Link to this page: https://www.socialistparty.org.uk/issue/1014/28104
Fully fund mental health services now
Mary Finch, East London Socialist Party
Stigma around mental health is decreasing, and that's definitely a good thing. But it's not nearly enough when services are being cut to the bone and most of us have been left without crucial lifelines.
It's not an exaggeration - people are dying because of the mental health crisis. It's led to such a drastic rise in suicides that the Tories were forced to appoint a new minister on World Mental Health Day to deal with the emergency.
Suicide prevention minister Jackie Doyle-Price has backed cuts which have decimated local services, including mental health support. Doyle-Price has also consistently voted to attack welfare - 91 times according to website They Work For You.
The link between benefit cuts and mental health problems has been well documented.
The Tories hope they can distract people from their role in exacerbating - even causing - this crisis.
Cuts and privatisation in the NHS have smashed counselling and support services. It's standard for people to wait months or even years to access crucial therapy.
Plenty are bounced around different services, each with very specific requirements designed to limit the number who try to access them.
Ending the mental health crisis isn't just about services. It's crucial to fight stigma.
Encouraging people to talk about their experiences is just one part. We need resources to educate people about the symptoms of mental illness, so they can recognise it in themselves and seek support.
Take obsessive-compulsive disorder (OCD) for example. How is someone supposed to recognise actual OCD symptoms - terrible intrusive thoughts and anxiety - when they're consistently told it's just about being clean and tidy?
We can't rely on charities to spread awareness and understanding of mental illness. It has to be a public service.
For that to happen, austerity must end.
A day in the life of a mental health support worker Juggling admin and emotion in the era of austerity
Sam Gleaden, mental health support worker
I wake up at 7am. No time to eat. No need to rush for the commute. I'm already at work.
I didn't sleep more than three hours because of residents waking up in the night and a no expense spared sofa bed from nineteen eighty something. It's me and 12 mental health care home residents to look after for the next six hours.
I work two 24-hour shifts a week on top of normal hours. I've already been at work since 1pm the previous day and since 5pm on my own.
I have to juggle medication, paperwork, health and safety inspections, financial admin, and more paperwork. Meanwhile, I somehow have to find time to engage with the complex lives of the residents. There's not much time to be emotionally supportive when you're running a care home on your own.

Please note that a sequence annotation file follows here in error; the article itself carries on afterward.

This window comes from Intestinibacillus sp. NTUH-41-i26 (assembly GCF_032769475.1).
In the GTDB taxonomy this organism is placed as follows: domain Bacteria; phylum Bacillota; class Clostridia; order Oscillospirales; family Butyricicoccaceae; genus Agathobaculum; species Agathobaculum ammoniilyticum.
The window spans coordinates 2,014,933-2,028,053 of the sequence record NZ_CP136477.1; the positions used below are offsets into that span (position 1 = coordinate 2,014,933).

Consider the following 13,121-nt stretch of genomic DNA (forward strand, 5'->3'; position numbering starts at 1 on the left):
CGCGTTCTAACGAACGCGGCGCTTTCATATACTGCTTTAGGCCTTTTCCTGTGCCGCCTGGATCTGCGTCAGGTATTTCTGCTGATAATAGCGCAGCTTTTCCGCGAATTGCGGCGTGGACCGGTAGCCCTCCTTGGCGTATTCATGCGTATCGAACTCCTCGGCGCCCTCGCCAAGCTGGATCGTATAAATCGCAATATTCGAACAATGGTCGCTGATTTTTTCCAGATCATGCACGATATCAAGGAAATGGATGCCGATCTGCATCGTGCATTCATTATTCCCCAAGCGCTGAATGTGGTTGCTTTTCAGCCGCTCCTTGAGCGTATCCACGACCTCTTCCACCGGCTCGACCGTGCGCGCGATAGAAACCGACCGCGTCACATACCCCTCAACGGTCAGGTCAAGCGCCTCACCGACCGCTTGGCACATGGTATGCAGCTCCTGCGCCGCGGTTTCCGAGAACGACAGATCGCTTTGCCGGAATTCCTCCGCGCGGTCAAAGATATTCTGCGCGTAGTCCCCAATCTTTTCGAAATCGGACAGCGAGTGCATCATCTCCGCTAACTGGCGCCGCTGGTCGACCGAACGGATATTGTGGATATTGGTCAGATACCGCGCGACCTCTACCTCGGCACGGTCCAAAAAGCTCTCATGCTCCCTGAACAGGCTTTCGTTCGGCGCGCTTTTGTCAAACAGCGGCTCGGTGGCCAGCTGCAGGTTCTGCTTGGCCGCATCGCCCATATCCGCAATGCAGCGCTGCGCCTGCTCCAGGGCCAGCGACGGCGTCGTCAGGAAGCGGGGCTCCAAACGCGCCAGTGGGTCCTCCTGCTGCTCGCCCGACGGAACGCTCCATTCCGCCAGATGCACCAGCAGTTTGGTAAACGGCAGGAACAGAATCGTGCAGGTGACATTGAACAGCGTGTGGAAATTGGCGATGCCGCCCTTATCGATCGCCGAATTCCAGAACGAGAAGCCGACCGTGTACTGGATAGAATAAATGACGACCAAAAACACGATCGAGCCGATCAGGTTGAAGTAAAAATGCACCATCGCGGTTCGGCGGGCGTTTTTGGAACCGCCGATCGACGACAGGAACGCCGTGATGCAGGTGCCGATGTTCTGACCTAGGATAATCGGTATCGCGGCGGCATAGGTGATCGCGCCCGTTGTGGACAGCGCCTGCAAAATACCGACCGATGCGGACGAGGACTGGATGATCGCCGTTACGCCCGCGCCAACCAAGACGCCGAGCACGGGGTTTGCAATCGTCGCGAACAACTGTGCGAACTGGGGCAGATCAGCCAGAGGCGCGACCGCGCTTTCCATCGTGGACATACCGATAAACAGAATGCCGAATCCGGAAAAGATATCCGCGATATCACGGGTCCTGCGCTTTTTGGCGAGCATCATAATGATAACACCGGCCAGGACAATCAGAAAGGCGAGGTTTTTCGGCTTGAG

Often when I'm nearing the end of the shift, someone will come to me in a desperate emotional state. I'm usually so tired by this point I barely have the energy.
My main client has serious anger management issues relating to his psychosis. In 12 months here I haven't had any training on de-escalation or challenging behaviour.
Over half my pay goes on rent. I get a paltry £30 to 'sleepover' - there is no hourly rate for that time.
The residents here will see a mental health clinician once every four to six months. This is nothing more than lip service.
The cuts are the real burning injustice
The prime minister has pledged to tackle the "burning injustice of mental health". But the burning injustice is the inadequacy of provision from cutting resources.
Poverty and poor access to services are major triggers for some mental illnesses.
New research also indicates that women who are subject to sexual assault, domestic violence and harassment are more likely to suffer anxiety and depression.
Our society, our government in particular, is failing people. The answer is to throw out this Tory government and its neoliberal capitalist ideology and fight for a socialist society that puts people's mental and physical health at the centre.
Ian Hunter, Derby Socialist Party
Mental health facts
- Serious mental health illnesses reduce life expectancy by ten to 20 years - Oxford University psychiatrists
- The number of NHS beds for mental health patients has been cut by 30%
- Mental health hospitals were cut by £150m in the four years up to 2017. They were cut by £600m under the Con-Dem coalition - Health Foundation
- Even Tory health secretary Matt Hancock has admitted that mental health services are under resourced
- Children's mental health services will not meet demand - National Audit Office
- A fifth of mental health services provide substandard care - Care Quality Commission
- 40% of patients referred to Child and Adolescent Mental Health Services in 2016-2017 were never assessed - Spurgeons charity
- £4.5m was cut from mental health in 2017 while mental health services need an extra £1bn - NHS England
- Worldwide 13.5 million lives could be saved every year if mental illness was addressed properly - Lancet Commission
- Mental health trusts were £105m down in real terms over the last five years - Royal College of Psychiatrists
- Around 8,000 adults a year are sent out of their home area for mental health care in England, despite a government pledge to end the practice altogether - Centre for Mental Health
- NHS hasn't properly reviewed mental health among children for 14 years
In The Socialist 17 October 2018:
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